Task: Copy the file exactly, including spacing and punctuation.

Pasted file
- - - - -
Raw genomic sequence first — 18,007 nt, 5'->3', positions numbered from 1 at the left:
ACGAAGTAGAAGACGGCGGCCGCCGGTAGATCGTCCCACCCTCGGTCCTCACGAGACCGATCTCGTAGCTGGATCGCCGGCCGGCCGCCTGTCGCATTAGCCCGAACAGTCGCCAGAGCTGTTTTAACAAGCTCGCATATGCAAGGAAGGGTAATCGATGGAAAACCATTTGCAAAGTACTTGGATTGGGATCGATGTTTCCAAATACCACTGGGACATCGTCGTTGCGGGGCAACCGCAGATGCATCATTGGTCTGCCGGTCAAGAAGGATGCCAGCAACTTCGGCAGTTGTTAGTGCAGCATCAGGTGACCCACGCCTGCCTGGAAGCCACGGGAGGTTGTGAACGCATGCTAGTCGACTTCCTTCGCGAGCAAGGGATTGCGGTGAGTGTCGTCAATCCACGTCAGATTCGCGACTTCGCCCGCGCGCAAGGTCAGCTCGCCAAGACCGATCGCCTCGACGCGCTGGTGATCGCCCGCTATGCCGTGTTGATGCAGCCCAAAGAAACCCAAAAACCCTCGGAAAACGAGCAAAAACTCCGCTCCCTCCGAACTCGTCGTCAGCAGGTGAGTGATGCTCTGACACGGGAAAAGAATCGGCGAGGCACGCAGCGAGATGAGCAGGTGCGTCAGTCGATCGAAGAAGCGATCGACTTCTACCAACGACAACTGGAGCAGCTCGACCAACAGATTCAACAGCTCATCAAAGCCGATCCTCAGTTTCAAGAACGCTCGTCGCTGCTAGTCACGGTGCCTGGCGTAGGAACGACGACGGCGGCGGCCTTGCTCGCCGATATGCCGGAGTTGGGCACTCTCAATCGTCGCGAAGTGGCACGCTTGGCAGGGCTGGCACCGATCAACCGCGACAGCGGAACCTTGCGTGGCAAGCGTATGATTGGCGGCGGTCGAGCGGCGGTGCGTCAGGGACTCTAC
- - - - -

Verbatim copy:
Raw genomic sequence first — 18,007 nt, 5'->3', positions numbered from 1 at the left:
ACGAAGTAGAAGACGGCGGCCGCCGGTAGATCGTCCCACCCTCGGTCCTCACGAGACCGATCTCGTAGCTGGATCGCCGGCCGGCCGCCTGTCGCATTAGCCCGAACAGTCGCCAGAGCTGTTTTAACAAGCTCGCATATGCAAGGAAGGGTAATCGATGGAAAACCATTTGCAAAGTACTTGGATTGGGATCGATGTTTCCAAATACCACTGGGACATCGTCGTTGCGGGGCAACCGCAGATGCATCATTGGTCTGCCGGTCAAGAAGGATGCCAGCAACTTCGGCAGTTGTTAGTGCAGCATCAGGTGACCCACGCCTGCCTGGAAGCCACGGGAGGTTGTGAACGCATGCTAGTCGACTTCCTTCGCGAGCAAGGGATTGCGGTGAGTGTCGTCAATCCACGTCAGATTCGCGACTTCGCCCGCGCGCAAGGTCAGCTCGCCAAGACCGATCGCCTCGACGCGCTGGTGATCGCCCGCTATGCCGTGTTGATGCAGCCCAAAGAAACCCAAAAACCCTCGGAAAACGAGCAAAAACTCCGCTCCCTCCGAACTCGTCGTCAGCAGGTGAGTGATGCTCTGACACGGGAAAAGAATCGGCGAGGCACGCAGCGAGATGAGCAGGTGCGTCAGTCGATCGAAGAAGCGATCGACTTCTACCAACGACAACTGGAGCAGCTCGACCAACAGATTCAACAGCTCATCAAAGCCGATCCTCAGTTTCAAGAACGCTCGTCGCTGCTAGTCACGGTGCCTGGCGTAGGAACGACGACGGCGGCGGCCTTGCTCGCCGATATGCCGGAGTTGGGCACTCTCAATCGTCGCGAAGTGGCACGCTTGGCAGGGCTGGCACCGATCAACCGCGACAGCGGAACCTTGCGTGGCAAGCGTATGATTGGCGGCGGTCGAGCGGCGGTGCGTCAGGGACTCTAC